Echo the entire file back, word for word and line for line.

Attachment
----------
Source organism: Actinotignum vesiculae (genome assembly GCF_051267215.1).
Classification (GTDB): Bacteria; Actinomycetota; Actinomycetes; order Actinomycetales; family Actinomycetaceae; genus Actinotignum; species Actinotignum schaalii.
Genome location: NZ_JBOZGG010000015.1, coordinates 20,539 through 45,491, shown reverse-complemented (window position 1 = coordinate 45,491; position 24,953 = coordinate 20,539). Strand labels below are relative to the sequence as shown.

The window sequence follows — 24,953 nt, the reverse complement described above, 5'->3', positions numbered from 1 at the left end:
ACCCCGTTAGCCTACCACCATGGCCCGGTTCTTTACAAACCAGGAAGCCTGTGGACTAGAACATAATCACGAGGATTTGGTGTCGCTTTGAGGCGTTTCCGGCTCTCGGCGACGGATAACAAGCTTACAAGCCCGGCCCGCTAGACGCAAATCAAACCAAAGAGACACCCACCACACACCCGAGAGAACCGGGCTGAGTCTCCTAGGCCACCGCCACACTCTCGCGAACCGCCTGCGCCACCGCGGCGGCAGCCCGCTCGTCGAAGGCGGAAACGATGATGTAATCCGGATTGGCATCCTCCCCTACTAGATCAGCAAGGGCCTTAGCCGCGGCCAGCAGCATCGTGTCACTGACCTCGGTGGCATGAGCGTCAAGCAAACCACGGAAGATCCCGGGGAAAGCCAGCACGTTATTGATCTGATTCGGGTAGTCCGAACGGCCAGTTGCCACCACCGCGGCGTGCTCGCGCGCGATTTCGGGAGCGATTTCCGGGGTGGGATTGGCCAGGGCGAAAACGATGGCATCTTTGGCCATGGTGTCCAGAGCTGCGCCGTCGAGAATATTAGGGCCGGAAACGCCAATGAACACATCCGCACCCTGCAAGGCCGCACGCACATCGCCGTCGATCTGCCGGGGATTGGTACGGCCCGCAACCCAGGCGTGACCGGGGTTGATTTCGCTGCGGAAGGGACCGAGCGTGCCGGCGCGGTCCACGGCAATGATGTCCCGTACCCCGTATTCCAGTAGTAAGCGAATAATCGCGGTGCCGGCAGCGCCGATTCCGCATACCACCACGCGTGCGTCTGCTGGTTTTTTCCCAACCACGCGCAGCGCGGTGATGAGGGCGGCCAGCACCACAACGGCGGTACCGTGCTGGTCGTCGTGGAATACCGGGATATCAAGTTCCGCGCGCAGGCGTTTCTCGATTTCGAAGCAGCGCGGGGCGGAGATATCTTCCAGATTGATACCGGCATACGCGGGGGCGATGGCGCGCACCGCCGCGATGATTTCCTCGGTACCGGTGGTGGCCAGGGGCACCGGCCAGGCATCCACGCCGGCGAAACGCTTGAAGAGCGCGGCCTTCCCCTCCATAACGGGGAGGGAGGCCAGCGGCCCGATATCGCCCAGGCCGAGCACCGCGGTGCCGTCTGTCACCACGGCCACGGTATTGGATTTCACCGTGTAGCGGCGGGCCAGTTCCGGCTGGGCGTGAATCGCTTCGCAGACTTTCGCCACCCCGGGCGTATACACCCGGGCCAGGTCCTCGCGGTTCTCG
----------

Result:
Source organism: Actinotignum vesiculae (genome assembly GCF_051267215.1).
Classification (GTDB): Bacteria; Actinomycetota; Actinomycetes; order Actinomycetales; family Actinomycetaceae; genus Actinotignum; species Actinotignum schaalii.
Genome location: NZ_JBOZGG010000015.1, coordinates 20,539 through 45,491, shown reverse-complemented (window position 1 = coordinate 45,491; position 24,953 = coordinate 20,539). Strand labels below are relative to the sequence as shown.

The window sequence follows — 24,953 nt, the reverse complement described above, 5'->3', positions numbered from 1 at the left end:
ACCCCGTTAGCCTACCACCATGGCCCGGTTCTTTACAAACCAGGAAGCCTGTGGACTAGAACATAATCACGAGGATTTGGTGTCGCTTTGAGGCGTTTCCGGCTCTCGGCGACGGATAACAAGCTTACAAGCCCGGCCCGCTAGACGCAAATCAAACCAAAGAGACACCCACCACACACCCGAGAGAACCGGGCTGAGTCTCCTAGGCCACCGCCACACTCTCGCGAACCGCCTGCGCCACCGCGGCGGCAGCCCGCTCGTCGAAGGCGGAAACGATGATGTAATCCGGATTGGCATCCTCCCCTACTAGATCAGCAAGGGCCTTAGCCGCGGCCAGCAGCATCGTGTCACTGACCTCGGTGGCATGAGCGTCAAGCAAACCACGGAAGATCCCGGGGAAAGCCAGCACGTTATTGATCTGATTCGGGTAGTCCGAACGGCCAGTTGCCACCACCGCGGCGTGCTCGCGCGCGATTTCGGGAGCGATTTCCGGGGTGGGATTGGCCAGGGCGAAAACGATGGCATCTTTGGCCATGGTGTCCAGAGCTGCGCCGTCGAGAATATTAGGGCCGGAAACGCCAATGAACACATCCGCACCCTGCAAGGCCGCACGCACATCGCCGTCGATCTGCCGGGGATTGGTACGGCCCGCAACCCAGGCGTGACCGGGGTTGATTTCGCTGCGGAAGGGACCGAGCGTGCCGGCGCGGTCCACGGCAATGATGTCCCGTACCCCGTATTCCAGTAGTAAGCGAATAATCGCGGTGCCGGCAGCGCCGATTCCGCATACCACCACGCGTGCGTCTGCTGGTTTTTTCCCAACCACGCGCAGCGCGGTGATGAGGGCGGCCAGCACCACAACGGCGGTACCGTGCTGGTCGTCGTGGAATACCGGGATATCAAGTTCCGCGCGCAGGCGTTTCTCGATTTCGAAGCAGCGCGGGGCGGAGATATCTTCCAGATTGATACCGGCATACGCGGGGGCGATGGCGCGCACCGCCGCGATGATTTCCTCGGTACCGGTGGTGGCCAGGGGCACCGGCCAGGCATCCACGCCGGCGAAACGCTTGAAGAGCGCGGCCTTCCCCTCCATAACGGGGAGGGAGGCCAGCGGCCCGATATCGCCCAGGCCGAGCACCGCGGTGCCGTCTGTCACCACGGCCACGGTATTGGATTTCACCGTGTAGCGGCGGGCCAGTTCCGGCTGGGCGTGAATCGCTTCGCAGACTTTCGCCACCCCGGGCGTATACACCCGGGCCAGGTCCTCGCGGTTCTCG